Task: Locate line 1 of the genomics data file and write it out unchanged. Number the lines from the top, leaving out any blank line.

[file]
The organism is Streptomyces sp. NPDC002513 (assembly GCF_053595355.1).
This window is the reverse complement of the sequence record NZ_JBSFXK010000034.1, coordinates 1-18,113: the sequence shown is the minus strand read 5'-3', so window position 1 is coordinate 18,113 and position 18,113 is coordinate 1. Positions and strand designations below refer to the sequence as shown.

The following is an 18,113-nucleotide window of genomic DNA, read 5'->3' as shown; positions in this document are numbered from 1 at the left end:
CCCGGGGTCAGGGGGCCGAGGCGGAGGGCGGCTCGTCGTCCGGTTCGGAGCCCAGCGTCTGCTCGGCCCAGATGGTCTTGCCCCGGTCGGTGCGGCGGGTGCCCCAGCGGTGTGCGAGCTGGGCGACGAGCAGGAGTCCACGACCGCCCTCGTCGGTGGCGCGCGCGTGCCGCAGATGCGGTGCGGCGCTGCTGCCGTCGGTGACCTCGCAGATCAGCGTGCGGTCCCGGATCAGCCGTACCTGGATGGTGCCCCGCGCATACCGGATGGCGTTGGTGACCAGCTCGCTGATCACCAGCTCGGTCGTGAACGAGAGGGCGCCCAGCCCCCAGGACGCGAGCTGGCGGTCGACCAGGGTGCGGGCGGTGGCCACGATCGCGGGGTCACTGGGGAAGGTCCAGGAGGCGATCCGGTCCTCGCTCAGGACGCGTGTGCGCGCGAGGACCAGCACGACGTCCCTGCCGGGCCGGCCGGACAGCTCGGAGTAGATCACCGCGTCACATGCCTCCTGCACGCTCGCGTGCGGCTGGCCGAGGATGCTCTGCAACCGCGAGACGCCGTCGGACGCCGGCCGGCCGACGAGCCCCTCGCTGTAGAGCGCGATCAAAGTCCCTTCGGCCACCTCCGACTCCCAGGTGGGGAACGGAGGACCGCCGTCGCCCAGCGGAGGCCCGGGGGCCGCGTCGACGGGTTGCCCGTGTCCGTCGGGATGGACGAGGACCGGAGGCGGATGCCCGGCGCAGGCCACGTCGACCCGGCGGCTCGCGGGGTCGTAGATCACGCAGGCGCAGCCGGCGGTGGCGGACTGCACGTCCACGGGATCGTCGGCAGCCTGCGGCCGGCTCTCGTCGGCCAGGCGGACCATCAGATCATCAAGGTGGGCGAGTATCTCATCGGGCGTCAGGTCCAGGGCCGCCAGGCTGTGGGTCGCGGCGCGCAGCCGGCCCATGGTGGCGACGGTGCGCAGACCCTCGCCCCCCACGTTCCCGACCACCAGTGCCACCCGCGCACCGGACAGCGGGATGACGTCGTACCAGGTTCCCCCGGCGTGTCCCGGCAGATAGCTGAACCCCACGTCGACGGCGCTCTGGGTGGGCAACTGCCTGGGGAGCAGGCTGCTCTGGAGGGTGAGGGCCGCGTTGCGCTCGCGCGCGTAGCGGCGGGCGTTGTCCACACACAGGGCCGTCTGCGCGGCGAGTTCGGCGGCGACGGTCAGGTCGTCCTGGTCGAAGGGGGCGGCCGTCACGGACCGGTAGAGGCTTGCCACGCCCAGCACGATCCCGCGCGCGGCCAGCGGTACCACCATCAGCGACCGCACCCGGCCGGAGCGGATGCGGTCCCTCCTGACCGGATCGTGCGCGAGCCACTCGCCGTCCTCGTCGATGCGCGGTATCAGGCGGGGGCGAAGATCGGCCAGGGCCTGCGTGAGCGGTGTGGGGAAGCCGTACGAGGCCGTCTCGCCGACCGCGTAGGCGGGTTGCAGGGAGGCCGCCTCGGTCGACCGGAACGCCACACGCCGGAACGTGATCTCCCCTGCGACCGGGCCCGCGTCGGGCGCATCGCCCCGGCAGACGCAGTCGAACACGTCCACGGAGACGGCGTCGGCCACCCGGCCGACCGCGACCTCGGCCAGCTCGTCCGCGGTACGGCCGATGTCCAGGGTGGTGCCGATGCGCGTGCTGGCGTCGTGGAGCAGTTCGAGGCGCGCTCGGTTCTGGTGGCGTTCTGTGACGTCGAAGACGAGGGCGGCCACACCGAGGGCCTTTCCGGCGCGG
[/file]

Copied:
The organism is Streptomyces sp. NPDC002513 (assembly GCF_053595355.1).